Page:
Q18. Is the sequence surrounding the transgene start codon important for optimal translation?
Yes. When cloning the gene of interest (GOI) fragment into the MCS of the pLIVE® Vector, design the sequence around the ATG start codon (underlined) such that it matches the Kozak translational consensus sequence: (G/A)NNATGG (3,4). This consensus sequence will promote the optimal translation efficiency of the GOI mRNA.

Q19. How can the expression of the lacZ reporter gene be assessed after delivery?
After delivery of the pLIVE®-lacZ Vector, the livers can either be harvested, sectioned and stained with X-gal to stain the lacZ expressing cells blue, or the livers can be homogenized and the lysates can be assayed for β-galactosidase activity using a quantitative assay. For staining of the livers with X-gal, we recommend the Beta-galactosidase Staining Kit (MIR 2600). For the quantitative assay of liver lysates, we recommend using the chemiluminescent Galacto-Light™ Kit from Applied Biosystems.

Q20. How should the liver lysates be treated when using the Galacto-Light™ Kit (Applied Biosystems) to quantify lacZ expression?
After harvesting the livers, we recommend lysing each liver sample in approximately 4 ml of a standard lysis buffer (not supplied), and then dilute 100-500 fold before assaying according to the kit’s protocol.

Q21. How can the expression of the SEAP reporter gene be assessed after delivery?
After delivery of the pLIVE®-SEAP Vector, the serum can be harvested and assayed for SEAP activity using a quantitative assay such as the Phospha-Light™ Kit from Applied Biosystems.

Q22. How should the serum samples be treated when assaying for SEAP activity?
Depending on the delivery efficiency and expression level of the pLIVE®-SEAP Vector, we recommend diluting the serum samples 100-500 fold before assaying using the Phospha-Light™ Kit (Applied Biosystems). This level of dilution normally produces SEAP activities that are within the useful range of the standard curve generated using purified SEAP protein.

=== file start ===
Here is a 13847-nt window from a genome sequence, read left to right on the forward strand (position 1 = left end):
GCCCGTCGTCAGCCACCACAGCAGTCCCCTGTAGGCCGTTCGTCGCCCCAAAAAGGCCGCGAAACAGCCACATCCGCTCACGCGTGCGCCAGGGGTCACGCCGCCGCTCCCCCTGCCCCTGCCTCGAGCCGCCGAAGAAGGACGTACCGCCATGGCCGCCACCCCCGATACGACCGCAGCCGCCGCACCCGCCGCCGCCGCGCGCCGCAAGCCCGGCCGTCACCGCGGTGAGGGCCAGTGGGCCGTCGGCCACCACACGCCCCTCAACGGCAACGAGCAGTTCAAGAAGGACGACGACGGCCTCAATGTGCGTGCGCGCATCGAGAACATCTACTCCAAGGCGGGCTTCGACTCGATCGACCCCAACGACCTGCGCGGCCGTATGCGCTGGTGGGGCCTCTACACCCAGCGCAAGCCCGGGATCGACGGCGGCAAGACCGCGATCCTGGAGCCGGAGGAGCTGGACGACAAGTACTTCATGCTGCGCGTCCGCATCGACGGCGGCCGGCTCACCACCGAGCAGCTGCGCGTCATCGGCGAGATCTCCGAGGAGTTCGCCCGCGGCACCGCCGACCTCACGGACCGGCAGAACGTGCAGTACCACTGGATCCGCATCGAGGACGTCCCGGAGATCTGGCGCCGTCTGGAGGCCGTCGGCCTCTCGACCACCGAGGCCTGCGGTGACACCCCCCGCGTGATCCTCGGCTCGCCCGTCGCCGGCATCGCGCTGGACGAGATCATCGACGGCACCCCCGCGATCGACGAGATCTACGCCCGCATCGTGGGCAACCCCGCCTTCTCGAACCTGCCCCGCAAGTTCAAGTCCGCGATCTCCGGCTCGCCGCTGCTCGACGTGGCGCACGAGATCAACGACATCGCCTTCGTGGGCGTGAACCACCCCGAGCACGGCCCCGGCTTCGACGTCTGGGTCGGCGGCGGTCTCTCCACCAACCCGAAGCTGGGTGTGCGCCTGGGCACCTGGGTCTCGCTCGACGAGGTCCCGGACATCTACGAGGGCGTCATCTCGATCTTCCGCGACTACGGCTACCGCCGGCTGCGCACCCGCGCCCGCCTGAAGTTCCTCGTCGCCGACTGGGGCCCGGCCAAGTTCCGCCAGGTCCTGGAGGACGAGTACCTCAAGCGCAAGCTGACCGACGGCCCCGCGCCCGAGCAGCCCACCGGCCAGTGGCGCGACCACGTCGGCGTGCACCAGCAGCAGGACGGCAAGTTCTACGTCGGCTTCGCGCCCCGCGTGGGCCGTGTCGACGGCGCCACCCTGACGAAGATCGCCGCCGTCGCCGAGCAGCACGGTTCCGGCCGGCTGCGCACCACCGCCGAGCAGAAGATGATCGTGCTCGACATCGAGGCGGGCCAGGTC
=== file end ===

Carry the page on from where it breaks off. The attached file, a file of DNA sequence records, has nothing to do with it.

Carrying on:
TROUBLESHOOTING QUESTIONS & ANSWERS

Q23. I am not seeing any expression of the target transgene after delivery. What could be causing this problem?
Poor expression of the target transgene can be caused due to the following reasons:

  1. Improper delivery method - It is possible that the delivery method being used is not effectively delivering the vectors to the liver. If using hydrodynamic tail vein injections, use a nucleic acid solution equivalent to 1/10 the volume of the mouse with 10 μg of vector DNA. It is critical to administer the entire solution into the tail vein in one smooth injection over 4-7 seconds.
  2. Age of the mice - Use young, approximately 20 g mice for hydrodynamic tail vein injections. Larger mice generally produce lower and less reproducible levels of transgene expression.
  3. Suboptimal sequence surrounding the ATG start codon of the transgene - Design the sequence surrounding the ATG start codon (underlined) to have the following sequence: (G/A)NNATGG (3,4). This sequence should promote optimal translation efficiency.
  4. Suboptimal location of the transgene stop codon in the pLIVE® Vector MCS - If the stop codon of the transgene open reading frame is more than 50 bases upstream of the 5’ end of intron 2 (base 988), nonsense mediated decay could be induced in the cell, leading to a decreased level of the transgene mRNA in the cell (1,2). We have seen a 2-3 fold decrease in the level of luciferase expression when the luciferase stop codon is more than 50 bp upstream of the start of intron 2. However, we have not observed a total absence of transgene expression when the stop codon is more than 50 bases upstream of intron 2.
  5. The protein product expressed from the transgene induces an immune response - If the transgene protein is immunogenic in mice, it will induce an immune response that will ultimately lead to clearance of the liver cells expressing the transgene. An immune response will usually take 10-14 days to develop and clear the cells. Harvest the livers and assay for transgene expression at an earlier timepoint. Alternatively, use C57Bl/6 mice which usually develop less robust immune responses compared to strains such as ICR.

References

  1. Killing the messenger: new insights into nonsense-mediated mRNA decay. Byers, P.H., J. Clin. Invest.(2002) 109:3-6.
  2. Nonsense-mediated mRNA decay: terminating erroneous gene expression. Baker, K.E. and R. Parker, Curr. Opin. Cell Biol. (2004) 16:293-299.
  3. An analysis of 5'-noncoding sequences from 699 vertebrate messenger RNAs. Kozak, M. Nuc. Acids Res.(1987) 15:8125-8148.
  4. An analysis of vertebrate mRNA sequences: intimations of translational control. Kozak, M., J. Cell Biol. (1991) 115:887-903.